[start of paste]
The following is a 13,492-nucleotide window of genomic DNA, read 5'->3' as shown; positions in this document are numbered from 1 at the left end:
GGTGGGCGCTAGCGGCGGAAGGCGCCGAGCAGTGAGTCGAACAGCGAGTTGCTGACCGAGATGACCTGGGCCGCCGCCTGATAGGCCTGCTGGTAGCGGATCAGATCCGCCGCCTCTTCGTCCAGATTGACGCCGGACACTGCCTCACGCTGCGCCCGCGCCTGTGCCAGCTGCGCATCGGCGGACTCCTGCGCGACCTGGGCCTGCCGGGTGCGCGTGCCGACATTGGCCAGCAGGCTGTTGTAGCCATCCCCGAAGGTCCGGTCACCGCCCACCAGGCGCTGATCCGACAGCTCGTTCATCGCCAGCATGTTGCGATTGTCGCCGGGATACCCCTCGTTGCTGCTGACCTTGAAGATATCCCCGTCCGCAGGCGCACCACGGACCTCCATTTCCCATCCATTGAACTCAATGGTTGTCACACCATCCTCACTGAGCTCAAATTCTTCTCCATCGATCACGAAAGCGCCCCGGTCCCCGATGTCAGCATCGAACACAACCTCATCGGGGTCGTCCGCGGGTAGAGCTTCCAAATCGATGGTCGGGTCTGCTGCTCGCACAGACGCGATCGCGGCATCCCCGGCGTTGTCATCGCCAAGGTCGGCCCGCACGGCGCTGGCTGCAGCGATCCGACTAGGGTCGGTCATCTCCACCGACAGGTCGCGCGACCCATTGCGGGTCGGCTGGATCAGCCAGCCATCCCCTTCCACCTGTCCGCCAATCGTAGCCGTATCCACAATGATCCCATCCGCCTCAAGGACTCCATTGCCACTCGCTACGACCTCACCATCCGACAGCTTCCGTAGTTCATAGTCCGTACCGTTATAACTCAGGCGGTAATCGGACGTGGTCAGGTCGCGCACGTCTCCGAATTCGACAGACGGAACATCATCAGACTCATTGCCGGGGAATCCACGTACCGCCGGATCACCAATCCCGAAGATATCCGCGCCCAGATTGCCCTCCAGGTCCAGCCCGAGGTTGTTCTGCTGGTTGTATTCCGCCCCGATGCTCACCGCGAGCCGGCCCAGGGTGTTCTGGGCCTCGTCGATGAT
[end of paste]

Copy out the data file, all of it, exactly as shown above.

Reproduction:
The following is a 13,492-nucleotide window of genomic DNA, read 5'->3' as shown; positions in this document are numbered from 1 at the left end:
GGTGGGCGCTAGCGGCGGAAGGCGCCGAGCAGTGAGTCGAACAGCGAGTTGCTGACCGAGATGACCTGGGCCGCCGCCTGATAGGCCTGCTGGTAGCGGATCAGATCCGCCGCCTCTTCGTCCAGATTGACGCCGGACACTGCCTCACGCTGCGCCCGCGCCTGTGCCAGCTGCGCATCGGCGGACTCCTGCGCGACCTGGGCCTGCCGGGTGCGCGTGCCGACATTGGCCAGCAGGCTGTTGTAGCCATCCCCGAAGGTCCGGTCACCGCCCACCAGGCGCTGATCCGACAGCTCGTTCATCGCCAGCATGTTGCGATTGTCGCCGGGATACCCCTCGTTGCTGCTGACCTTGAAGATATCCCCGTCCGCAGGCGCACCACGGACCTCCATTTCCCATCCATTGAACTCAATGGTTGTCACACCATCCTCACTGAGCTCAAATTCTTCTCCATCGATCACGAAAGCGCCCCGGTCCCCGATGTCAGCATCGAACACAACCTCATCGGGGTCGTCCGCGGGTAGAGCTTCCAAATCGATGGTCGGGTCTGCTGCTCGCACAGACGCGATCGCGGCATCCCCGGCGTTGTCATCGCCAAGGTCGGCCCGCACGGCGCTGGCTGCAGCGATCCGACTAGGGTCGGTCATCTCCACCGACAGGTCGCGCGACCCATTGCGGGTCGGCTGGATCAGCCAGCCATCCCCTTCCACCTGTCCGCCAATCGTAGCCGTATCCACAATGATCCCATCCGCCTCAAGGACTCCATTGCCACTCGCTACGACCTCACCATCCGACAGCTTCCGTAGTTCATAGTCCGTACCGTTATAACTCAGGCGGTAATCGGACGTGGTCAGGTCGCGCACGTCTCCGAATTCGACAGACGGAACATCATCAGACTCATTGCCGGGGAATCCACGTACCGCCGGATCACCAATCCCGAAGATATCCGCGCCCAGATTGCCCTCCAGGTCCAGCCCGAGGTTGTTCTGCTGGTTGTATTCCGCCCCGATGCTCACCGCGAGCCGGCCCAGGGTGTTCTGGGCCTCGTCGATGAT